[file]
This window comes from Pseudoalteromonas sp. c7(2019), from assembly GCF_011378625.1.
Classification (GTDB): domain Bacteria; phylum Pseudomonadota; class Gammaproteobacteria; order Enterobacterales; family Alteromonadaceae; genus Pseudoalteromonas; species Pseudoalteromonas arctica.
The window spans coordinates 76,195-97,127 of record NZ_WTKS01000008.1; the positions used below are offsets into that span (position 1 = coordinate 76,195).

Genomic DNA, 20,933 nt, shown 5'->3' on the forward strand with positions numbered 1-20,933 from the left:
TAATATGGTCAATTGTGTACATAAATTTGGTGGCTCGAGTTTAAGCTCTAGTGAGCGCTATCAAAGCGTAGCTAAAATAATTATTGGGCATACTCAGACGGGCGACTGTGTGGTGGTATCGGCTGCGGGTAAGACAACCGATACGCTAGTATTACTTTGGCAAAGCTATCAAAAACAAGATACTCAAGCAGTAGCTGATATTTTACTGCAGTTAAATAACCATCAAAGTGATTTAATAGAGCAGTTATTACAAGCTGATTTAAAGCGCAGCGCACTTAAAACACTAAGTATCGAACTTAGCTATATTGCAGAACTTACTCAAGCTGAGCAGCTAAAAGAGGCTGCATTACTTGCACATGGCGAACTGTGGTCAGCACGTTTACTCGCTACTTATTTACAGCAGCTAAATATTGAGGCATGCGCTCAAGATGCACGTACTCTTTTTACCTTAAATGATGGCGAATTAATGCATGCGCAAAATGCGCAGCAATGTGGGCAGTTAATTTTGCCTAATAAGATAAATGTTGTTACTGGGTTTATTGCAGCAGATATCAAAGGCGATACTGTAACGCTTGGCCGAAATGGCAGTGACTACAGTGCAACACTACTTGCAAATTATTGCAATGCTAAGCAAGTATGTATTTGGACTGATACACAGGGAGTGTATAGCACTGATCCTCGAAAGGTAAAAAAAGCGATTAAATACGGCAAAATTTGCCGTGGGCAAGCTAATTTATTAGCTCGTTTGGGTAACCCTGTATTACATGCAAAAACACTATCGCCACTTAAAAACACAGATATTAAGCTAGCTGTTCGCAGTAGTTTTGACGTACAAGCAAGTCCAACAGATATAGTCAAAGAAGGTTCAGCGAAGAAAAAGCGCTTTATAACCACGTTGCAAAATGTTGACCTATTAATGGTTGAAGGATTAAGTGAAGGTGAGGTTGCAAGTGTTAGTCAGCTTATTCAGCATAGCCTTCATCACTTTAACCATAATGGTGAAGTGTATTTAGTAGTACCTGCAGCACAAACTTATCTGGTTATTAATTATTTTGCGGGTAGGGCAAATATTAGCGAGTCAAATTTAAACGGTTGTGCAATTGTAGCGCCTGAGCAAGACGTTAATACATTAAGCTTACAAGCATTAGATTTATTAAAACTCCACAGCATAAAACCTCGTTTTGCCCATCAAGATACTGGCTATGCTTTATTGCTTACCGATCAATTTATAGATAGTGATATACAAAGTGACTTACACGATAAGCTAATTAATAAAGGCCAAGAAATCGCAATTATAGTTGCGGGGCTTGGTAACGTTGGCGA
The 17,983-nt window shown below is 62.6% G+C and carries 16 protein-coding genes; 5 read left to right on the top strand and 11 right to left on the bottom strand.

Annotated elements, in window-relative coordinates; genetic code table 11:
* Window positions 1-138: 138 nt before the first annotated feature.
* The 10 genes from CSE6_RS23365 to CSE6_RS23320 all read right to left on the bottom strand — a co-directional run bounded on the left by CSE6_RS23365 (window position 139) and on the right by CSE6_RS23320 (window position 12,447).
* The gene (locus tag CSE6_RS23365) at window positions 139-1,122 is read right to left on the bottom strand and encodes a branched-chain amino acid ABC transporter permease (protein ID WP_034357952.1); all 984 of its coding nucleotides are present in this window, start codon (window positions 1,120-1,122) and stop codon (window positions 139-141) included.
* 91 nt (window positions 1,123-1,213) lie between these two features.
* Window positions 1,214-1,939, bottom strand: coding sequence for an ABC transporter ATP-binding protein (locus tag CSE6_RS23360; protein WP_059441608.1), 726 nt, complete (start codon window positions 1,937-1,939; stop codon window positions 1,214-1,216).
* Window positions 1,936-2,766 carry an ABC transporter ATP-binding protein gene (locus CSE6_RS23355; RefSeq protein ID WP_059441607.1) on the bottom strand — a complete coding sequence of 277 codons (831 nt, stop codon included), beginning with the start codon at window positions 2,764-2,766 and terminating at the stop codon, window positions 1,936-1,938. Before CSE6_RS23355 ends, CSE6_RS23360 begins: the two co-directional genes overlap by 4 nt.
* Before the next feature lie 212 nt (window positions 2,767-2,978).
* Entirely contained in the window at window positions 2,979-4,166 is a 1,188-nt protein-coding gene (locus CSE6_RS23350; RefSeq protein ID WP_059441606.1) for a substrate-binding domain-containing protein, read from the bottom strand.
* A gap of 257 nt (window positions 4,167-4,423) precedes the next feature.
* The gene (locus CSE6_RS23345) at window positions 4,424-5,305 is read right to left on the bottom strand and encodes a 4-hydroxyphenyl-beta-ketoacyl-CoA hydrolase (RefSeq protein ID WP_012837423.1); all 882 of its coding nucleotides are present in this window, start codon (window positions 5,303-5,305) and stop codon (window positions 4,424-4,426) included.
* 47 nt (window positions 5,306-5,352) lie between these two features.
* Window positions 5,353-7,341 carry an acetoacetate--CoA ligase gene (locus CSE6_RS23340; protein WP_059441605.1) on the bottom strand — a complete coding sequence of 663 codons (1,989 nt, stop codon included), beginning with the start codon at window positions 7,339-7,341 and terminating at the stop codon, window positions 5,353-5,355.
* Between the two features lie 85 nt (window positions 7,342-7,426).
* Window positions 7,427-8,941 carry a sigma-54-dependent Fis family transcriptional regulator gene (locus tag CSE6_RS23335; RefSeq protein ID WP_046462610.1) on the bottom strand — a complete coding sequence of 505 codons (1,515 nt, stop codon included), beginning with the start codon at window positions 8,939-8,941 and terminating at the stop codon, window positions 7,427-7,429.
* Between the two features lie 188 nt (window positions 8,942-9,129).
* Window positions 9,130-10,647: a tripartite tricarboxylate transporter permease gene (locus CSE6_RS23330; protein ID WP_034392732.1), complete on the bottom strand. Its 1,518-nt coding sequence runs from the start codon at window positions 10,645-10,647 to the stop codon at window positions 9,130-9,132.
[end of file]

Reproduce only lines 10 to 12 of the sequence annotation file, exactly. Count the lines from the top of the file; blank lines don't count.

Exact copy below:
* The gene (locus tag CSE6_RS23365) at window positions 139-1,122 is read right to left on the bottom strand and encodes a branched-chain amino acid ABC transporter permease (protein ID WP_034357952.1); all 984 of its coding nucleotides are present in this window, start codon (window positions 1,120-1,122) and stop codon (window positions 139-141) included.
* 91 nt (window positions 1,123-1,213) lie between these two features.
* Window positions 1,214-1,939, bottom strand: coding sequence for an ABC transporter ATP-binding protein (locus tag CSE6_RS23360; protein WP_059441608.1), 726 nt, complete (start codon window positions 1,937-1,939; stop codon window positions 1,214-1,216).